Letter R

The Definition of Recoil Lug

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Recoil Lug

A stout flange, invariably incorporated into the underside of the front receiver ring of a bolt action, and also frequently incorporated into the underside of the barrel of a heavily-recoiling rifle, which when properly bedded, transfers recoil to the stock.


19 Other Firearms Definitions You Need To Know


Trigger Pull Weight

The ammount pressure needed (measured in pounds) for the trigger finger must put on the trigger before the gun will fire. Trigger pull weight is measured by the number of pounds and ounces of pressure required to pull the trigger past the break.

Carry

Slang for a gun or the action of carrying a gun concealed, e.g "The Bersa Thunder .380 is a fantastic gun for carrying" or "Do you carry?".

Optical Sight

Usually a telescopic firearm sight.

DT

Abbreviation for Double Triggers

CHL

Abbreviation for Concealed Handgun License.

Parkerizing

A chemical phosphate process developed during the second world war to provide an economical, durable and non-reflective surface finish to military firearms.

Choke Tubes

Short, interchangeable cylinders, of subtly different internal tapers, that screw into a threaded recess at the muzzle of a shotgun. By inserting different choke tubes, one can alter the shot pattern thrown by the gun.

Ricochet

A rebound, bounce or skip off a surface, particularly in the case of a projectile.

Co-Witness Sighting

Co-Witness Sighting is the use of any iron sight mounted onto a rifle that is fitted with an optical sight as a primary sighting system. They come in two basic configurations, fixed or flip-up. The idea is that if you align your red dot and your iron sights you have a backup aiming system on the gun.

Eyes

Slang for eye protection. Referes to either goggles or safety glasses

Brass

The term used for the casing on modern rifle and pistol ammunition. It is usually made out of brass but can also be aluminum or steel. The casing on a shotgun shell is usually refered to as a hull

Primer

A small metal cup that contains a tiny explosive charge that is sensitive to impact. A primer is placed in the base of a shell casing to ignite the powder of the completed cartridge. It is detonated by the striking of a firing pin in the firearm.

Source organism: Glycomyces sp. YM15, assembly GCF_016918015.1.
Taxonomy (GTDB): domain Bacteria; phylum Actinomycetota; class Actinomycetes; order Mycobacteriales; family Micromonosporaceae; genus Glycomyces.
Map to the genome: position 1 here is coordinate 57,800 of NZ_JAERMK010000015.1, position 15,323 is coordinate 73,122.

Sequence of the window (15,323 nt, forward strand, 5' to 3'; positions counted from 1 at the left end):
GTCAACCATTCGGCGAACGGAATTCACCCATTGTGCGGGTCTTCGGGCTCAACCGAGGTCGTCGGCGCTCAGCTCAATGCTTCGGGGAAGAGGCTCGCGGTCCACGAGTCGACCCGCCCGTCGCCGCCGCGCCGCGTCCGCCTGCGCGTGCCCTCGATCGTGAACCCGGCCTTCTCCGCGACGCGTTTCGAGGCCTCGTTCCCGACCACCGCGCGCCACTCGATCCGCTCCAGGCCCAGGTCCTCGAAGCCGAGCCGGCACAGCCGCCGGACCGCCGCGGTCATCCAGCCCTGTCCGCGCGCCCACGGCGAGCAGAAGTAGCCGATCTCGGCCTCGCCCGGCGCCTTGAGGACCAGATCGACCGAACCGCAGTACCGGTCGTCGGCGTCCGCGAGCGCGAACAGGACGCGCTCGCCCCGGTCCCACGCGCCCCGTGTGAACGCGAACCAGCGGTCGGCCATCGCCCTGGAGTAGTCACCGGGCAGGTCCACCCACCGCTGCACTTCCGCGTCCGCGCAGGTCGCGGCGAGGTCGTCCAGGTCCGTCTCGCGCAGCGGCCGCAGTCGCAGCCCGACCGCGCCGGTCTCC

Sectional Density

The relationship between a bullet's weight and its diameter. A long bullet, such as the original 7.62x54R loading for the Mosin Nagant 91/30, will have a high sectional density and consequently greater penetration than a shorter bullet of similar construction. A shorter bullet with less sectional density will have relatively less penetration, but greater knockdown power.

Funeral Grade

A colloquial term to describe a break-open gun, of any quality but often of the very highest, bearing the least possible decoration; having an all-blued receiver with either no engraving at all or only a simple borderline.

Bullet Trap

A type of backstop that catches the fired bullet and prevents it from exiting the area. Bullet traps are most commonly used on indoor ranges.

Shell

An empty ammunition case.

Loading Gate

The hinged cover over the opening through which cartridges are inserted into the magazine.

Magazine Pouch

Commonly shortened to mag pouch, this is a device to hold extra magazines which fastens to the shooter's belt.

Reticle

A matrix of dots, posts or lines, visible inside a rifle's telescopic sight, normally adjustable via exterior knobs for windage and elevation. After careful adjustment at a known range, the shooter aims the rifle by superimposing this matrix onto the target. With good estimation or range, cooperation from the wind, a clear eye and a steady hand, he may have a reasonable expectation of hitting his target.